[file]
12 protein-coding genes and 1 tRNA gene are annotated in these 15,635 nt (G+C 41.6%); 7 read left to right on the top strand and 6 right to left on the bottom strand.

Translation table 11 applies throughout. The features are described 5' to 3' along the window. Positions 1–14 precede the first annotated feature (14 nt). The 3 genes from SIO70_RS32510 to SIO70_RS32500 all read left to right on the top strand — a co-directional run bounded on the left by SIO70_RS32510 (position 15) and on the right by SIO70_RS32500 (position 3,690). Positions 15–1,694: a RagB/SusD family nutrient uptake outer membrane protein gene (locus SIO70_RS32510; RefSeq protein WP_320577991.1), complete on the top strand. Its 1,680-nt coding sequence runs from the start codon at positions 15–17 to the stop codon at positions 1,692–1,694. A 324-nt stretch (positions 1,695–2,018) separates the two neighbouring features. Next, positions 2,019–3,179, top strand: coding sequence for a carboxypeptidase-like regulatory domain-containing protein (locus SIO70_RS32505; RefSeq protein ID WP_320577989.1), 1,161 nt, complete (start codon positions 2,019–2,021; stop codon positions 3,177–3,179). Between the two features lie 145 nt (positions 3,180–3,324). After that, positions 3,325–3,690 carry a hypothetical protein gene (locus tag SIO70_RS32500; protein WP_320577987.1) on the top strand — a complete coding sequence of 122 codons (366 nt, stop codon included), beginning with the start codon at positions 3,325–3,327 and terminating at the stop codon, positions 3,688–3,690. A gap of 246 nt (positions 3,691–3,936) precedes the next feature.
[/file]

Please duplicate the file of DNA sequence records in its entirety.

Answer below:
12 protein-coding genes and 1 tRNA gene are annotated in these 15,635 nt (G+C 41.6%); 7 read left to right on the top strand and 6 right to left on the bottom strand.

Translation table 11 applies throughout. The features are described 5' to 3' along the window. Positions 1–14 precede the first annotated feature (14 nt). The 3 genes from SIO70_RS32510 to SIO70_RS32500 all read left to right on the top strand — a co-directional run bounded on the left by SIO70_RS32510 (position 15) and on the right by SIO70_RS32500 (position 3,690). Positions 15–1,694: a RagB/SusD family nutrient uptake outer membrane protein gene (locus SIO70_RS32510; RefSeq protein WP_320577991.1), complete on the top strand. Its 1,680-nt coding sequence runs from the start codon at positions 15–17 to the stop codon at positions 1,692–1,694. A 324-nt stretch (positions 1,695–2,018) separates the two neighbouring features. Next, positions 2,019–3,179, top strand: coding sequence for a carboxypeptidase-like regulatory domain-containing protein (locus SIO70_RS32505; RefSeq protein ID WP_320577989.1), 1,161 nt, complete (start codon positions 2,019–2,021; stop codon positions 3,177–3,179). Between the two features lie 145 nt (positions 3,180–3,324). After that, positions 3,325–3,690 carry a hypothetical protein gene (locus tag SIO70_RS32500; protein WP_320577987.1) on the top strand — a complete coding sequence of 122 codons (366 nt, stop codon included), beginning with the start codon at positions 3,325–3,327 and terminating at the stop codon, positions 3,688–3,690. A gap of 246 nt (positions 3,691–3,936) precedes the next feature.